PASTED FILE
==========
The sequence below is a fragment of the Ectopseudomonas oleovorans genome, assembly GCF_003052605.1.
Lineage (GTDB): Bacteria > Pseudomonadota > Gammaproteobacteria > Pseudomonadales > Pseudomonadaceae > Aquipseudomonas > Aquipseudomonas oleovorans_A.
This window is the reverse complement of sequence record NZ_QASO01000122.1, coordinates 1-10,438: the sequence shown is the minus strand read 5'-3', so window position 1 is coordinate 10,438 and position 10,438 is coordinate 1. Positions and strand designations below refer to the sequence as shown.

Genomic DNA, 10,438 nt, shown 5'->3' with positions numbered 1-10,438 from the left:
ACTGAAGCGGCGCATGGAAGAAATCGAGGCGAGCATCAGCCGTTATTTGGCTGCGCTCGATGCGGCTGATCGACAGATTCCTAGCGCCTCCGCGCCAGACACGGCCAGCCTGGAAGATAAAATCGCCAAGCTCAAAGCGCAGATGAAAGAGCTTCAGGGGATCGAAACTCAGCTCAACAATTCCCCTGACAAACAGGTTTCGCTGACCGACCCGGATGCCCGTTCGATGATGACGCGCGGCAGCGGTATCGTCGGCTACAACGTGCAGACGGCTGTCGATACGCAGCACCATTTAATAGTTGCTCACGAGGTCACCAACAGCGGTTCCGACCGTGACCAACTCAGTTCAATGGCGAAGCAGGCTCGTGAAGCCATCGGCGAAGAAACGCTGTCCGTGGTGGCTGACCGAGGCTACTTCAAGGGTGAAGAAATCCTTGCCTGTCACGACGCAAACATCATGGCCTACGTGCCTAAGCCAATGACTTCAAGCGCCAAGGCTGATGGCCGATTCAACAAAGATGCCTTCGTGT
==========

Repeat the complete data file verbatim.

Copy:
The sequence below is a fragment of the Ectopseudomonas oleovorans genome, assembly GCF_003052605.1.
Lineage (GTDB): Bacteria > Pseudomonadota > Gammaproteobacteria > Pseudomonadales > Pseudomonadaceae > Aquipseudomonas > Aquipseudomonas oleovorans_A.
This window is the reverse complement of sequence record NZ_QASO01000122.1, coordinates 1-10,438: the sequence shown is the minus strand read 5'-3', so window position 1 is coordinate 10,438 and position 10,438 is coordinate 1. Positions and strand designations below refer to the sequence as shown.

Genomic DNA, 10,438 nt, shown 5'->3' with positions numbered 1-10,438 from the left:
ACTGAAGCGGCGCATGGAAGAAATCGAGGCGAGCATCAGCCGTTATTTGGCTGCGCTCGATGCGGCTGATCGACAGATTCCTAGCGCCTCCGCGCCAGACACGGCCAGCCTGGAAGATAAAATCGCCAAGCTCAAAGCGCAGATGAAAGAGCTTCAGGGGATCGAAACTCAGCTCAACAATTCCCCTGACAAACAGGTTTCGCTGACCGACCCGGATGCCCGTTCGATGATGACGCGCGGCAGCGGTATCGTCGGCTACAACGTGCAGACGGCTGTCGATACGCAGCACCATTTAATAGTTGCTCACGAGGTCACCAACAGCGGTTCCGACCGTGACCAACTCAGTTCAATGGCGAAGCAGGCTCGTGAAGCCATCGGCGAAGAAACGCTGTCCGTGGTGGCTGACCGAGGCTACTTCAAGGGTGAAGAAATCCTTGCCTGTCACGACGCAAACATCATGGCCTACGTGCCTAAGCCAATGACTTCAAGCGCCAAGGCTGATGGCCGATTCAACAAAGATGCCTTCGTGT